Following the trail will eventually bring you to Twelve Mile Creek, otherwise known as Bronte Creek near an old concrete and steel beam bridge.  The opposite side of the creek is clearly marked as no trespassing and the bridge claims to be under video surveillance. Both ends of the bridge are closed with steel gates.  Notice the large concrete culvert in the creek, just behind the bridge.


The Cleaver Mill Pond has been drained but a concrete dam still remains in place, close to Guelph Line in Lowville.  The approach along the river follows a well-used trail that likely represents the old Clever laneway.  Once you cross over the dam you will find that you are on the wrong side of a no trespassing sign that blocks access from the road.


The river portion of the River and Ruin Side Trail splits at one point to provide a winter and early spring trail called the High Water Trail that keeps you out of the mud and water along the side of the creek.  The Low Water Trail is more scenic and is the one to follow in the summer and autumn months.  When you get back to the point where the side trail connects with the main Bruce Trail you will find an elevated bridge that carries the Bruce Trail across Bronte Creek.


There are several historic buildings in Lowville including the old grist mill, churches, and the pioneer cemetery.  Lowville Park stands just beside the old school house built in 1889 and pictured below.  This is a replacement for the school that Cleaver once taught in.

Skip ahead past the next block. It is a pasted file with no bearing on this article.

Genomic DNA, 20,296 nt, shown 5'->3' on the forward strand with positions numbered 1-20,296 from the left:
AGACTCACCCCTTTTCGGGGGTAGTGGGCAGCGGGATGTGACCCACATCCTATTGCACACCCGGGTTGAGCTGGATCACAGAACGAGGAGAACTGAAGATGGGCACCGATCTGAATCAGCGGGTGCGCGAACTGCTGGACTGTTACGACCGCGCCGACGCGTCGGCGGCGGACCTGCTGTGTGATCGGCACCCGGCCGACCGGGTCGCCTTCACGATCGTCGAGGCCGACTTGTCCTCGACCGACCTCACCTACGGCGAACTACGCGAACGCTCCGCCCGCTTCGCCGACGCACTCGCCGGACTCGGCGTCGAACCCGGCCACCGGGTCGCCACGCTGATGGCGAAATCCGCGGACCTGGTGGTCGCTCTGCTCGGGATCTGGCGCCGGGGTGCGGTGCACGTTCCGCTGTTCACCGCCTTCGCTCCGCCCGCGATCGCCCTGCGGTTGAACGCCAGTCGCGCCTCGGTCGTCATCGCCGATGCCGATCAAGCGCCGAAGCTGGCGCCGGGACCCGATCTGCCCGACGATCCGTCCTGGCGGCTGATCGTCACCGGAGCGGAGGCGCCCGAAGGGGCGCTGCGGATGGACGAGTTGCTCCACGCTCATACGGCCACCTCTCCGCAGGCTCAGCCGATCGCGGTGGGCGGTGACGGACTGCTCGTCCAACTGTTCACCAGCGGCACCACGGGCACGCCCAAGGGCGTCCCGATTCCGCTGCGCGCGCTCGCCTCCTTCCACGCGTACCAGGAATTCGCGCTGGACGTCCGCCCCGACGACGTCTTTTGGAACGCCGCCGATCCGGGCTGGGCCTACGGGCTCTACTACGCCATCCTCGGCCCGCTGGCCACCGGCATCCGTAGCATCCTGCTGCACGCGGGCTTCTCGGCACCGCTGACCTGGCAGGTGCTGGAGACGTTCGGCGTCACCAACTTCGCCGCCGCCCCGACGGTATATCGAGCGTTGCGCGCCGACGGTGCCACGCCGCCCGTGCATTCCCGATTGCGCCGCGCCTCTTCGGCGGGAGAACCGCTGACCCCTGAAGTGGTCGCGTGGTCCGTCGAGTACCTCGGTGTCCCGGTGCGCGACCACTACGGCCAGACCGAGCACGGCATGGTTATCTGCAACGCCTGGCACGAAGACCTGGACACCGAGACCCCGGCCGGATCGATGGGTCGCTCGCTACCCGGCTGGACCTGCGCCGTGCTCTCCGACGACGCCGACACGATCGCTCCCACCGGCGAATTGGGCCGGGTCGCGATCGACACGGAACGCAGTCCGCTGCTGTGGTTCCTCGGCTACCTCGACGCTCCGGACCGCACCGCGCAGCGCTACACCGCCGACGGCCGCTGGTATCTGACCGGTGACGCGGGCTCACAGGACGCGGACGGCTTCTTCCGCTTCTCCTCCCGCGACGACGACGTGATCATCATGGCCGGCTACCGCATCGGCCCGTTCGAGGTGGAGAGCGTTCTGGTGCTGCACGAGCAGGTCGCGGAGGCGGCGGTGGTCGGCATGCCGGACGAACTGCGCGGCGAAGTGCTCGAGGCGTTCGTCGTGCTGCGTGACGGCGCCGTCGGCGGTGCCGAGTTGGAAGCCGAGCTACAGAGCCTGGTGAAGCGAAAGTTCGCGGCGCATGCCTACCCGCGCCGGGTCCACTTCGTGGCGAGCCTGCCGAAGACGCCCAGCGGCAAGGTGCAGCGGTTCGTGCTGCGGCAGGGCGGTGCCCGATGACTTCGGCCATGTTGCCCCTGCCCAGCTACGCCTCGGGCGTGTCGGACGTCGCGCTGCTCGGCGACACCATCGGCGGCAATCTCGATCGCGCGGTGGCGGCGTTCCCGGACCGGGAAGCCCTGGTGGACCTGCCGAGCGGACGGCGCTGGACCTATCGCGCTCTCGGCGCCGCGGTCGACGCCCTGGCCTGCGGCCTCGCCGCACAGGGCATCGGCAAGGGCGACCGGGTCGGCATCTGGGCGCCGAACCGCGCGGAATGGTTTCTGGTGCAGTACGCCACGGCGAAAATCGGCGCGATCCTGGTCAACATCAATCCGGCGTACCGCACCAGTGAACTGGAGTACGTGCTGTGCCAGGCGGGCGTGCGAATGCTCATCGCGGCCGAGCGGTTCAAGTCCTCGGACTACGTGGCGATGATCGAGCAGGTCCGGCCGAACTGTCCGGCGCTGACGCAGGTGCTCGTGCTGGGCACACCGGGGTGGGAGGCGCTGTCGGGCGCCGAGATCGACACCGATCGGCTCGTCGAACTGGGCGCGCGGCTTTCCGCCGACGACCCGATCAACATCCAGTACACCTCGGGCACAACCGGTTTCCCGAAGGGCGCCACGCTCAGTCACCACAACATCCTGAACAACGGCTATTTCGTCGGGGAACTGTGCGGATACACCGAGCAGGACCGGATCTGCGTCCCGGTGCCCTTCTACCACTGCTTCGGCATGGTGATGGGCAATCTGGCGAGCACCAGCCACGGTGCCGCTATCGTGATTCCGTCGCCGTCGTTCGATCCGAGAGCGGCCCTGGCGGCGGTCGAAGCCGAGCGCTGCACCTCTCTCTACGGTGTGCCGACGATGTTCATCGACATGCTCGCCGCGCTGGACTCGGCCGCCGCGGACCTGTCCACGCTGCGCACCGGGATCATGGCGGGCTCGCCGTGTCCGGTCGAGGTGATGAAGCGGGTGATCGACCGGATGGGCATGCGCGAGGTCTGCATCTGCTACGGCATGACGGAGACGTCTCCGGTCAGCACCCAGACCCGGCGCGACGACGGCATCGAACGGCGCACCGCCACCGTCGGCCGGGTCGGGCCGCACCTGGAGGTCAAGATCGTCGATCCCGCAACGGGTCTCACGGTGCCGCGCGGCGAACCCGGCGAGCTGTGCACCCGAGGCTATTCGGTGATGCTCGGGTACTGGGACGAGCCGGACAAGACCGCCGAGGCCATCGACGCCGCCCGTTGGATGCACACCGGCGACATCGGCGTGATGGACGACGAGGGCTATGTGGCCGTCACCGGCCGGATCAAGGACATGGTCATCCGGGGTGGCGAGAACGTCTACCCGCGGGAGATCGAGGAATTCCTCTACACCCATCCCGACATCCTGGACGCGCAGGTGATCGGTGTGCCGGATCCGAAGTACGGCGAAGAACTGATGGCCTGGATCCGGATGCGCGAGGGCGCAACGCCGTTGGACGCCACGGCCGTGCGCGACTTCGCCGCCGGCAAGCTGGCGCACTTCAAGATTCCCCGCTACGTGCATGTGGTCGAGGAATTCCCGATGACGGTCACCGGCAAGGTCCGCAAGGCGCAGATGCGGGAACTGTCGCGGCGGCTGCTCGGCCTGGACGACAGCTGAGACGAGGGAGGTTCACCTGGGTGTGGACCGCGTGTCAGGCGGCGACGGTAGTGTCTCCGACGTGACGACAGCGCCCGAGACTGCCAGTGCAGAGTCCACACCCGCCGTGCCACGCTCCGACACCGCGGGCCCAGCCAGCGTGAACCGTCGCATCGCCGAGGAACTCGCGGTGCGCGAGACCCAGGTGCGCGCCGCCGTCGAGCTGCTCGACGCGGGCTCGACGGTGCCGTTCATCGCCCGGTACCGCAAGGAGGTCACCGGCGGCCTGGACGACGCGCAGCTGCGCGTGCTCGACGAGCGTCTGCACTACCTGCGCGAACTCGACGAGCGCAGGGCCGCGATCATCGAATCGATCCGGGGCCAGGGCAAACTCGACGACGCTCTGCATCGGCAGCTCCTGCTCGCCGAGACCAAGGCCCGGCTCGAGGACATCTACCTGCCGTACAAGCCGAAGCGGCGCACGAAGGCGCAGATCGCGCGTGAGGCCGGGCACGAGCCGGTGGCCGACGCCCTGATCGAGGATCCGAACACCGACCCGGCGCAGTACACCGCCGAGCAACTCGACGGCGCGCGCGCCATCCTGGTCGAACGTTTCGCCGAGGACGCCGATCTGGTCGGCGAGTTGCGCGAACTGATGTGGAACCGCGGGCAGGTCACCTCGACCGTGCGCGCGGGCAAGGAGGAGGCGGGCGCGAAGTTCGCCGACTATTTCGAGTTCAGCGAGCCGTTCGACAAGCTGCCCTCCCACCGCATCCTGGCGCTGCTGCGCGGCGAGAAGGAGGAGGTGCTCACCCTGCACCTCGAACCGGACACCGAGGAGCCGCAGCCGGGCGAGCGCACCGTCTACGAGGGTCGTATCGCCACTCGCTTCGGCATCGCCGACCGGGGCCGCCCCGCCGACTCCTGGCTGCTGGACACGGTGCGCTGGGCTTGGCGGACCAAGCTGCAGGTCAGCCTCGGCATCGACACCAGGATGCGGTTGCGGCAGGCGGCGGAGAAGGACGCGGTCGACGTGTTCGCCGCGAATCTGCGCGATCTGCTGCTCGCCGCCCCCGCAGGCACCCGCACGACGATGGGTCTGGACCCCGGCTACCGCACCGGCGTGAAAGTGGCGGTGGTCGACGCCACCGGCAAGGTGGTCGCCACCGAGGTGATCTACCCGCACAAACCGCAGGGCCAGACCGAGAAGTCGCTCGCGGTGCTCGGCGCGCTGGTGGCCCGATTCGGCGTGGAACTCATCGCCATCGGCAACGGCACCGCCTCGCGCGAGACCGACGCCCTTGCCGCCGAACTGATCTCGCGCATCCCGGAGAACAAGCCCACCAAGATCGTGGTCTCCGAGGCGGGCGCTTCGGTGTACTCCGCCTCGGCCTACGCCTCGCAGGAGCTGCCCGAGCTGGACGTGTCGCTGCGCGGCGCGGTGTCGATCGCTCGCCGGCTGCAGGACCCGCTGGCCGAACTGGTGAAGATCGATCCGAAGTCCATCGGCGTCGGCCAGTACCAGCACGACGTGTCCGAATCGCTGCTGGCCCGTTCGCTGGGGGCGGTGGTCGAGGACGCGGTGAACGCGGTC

The Bruce Trail and its side trails around Lowville make for an interesting outing and are close to several other great hikes including the following:

The Longhouse People Of Crawford Lake

Nassagaweya Canyon

Rattlesnake Point 

Mount Nemo

Kelso’s Kilns

Google Maps Link: Lowville

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Lakeside Park

Saturday, August 5, 2017

Lakeside Park in Mississauga isn’t the one made famous by the Rush song of the same name, but it does have its own claim to fame.  Lakeside Park has a unique red shingle beach.  The area was originally known as Marigold’s Point and was settled beginning in 1808 by United Empire Loyalists, many of whom came from New Brunswick. The properties slowly switched from agricultural uses to industrial as Toronto Township was developed.  Early industry in the area included an oil refinery, cement company and a sewer pipe company.


The Hamilton and Toronto Sewer Pipe Company built a factory in Clarkson in 1955 with the idea of operating a state of the art facility.  The press release claimed that the new building would accommodate every new advance in pipe technology, manufacturing and installation.  For the next 25 years, the facility would produce various sizes of baked clay pipes.  As with any manufacturing, there were often pieces that didn’t meet the company’s quality standards.  These pipes were piled up at the edge of the property along the shore of Lake Ontario.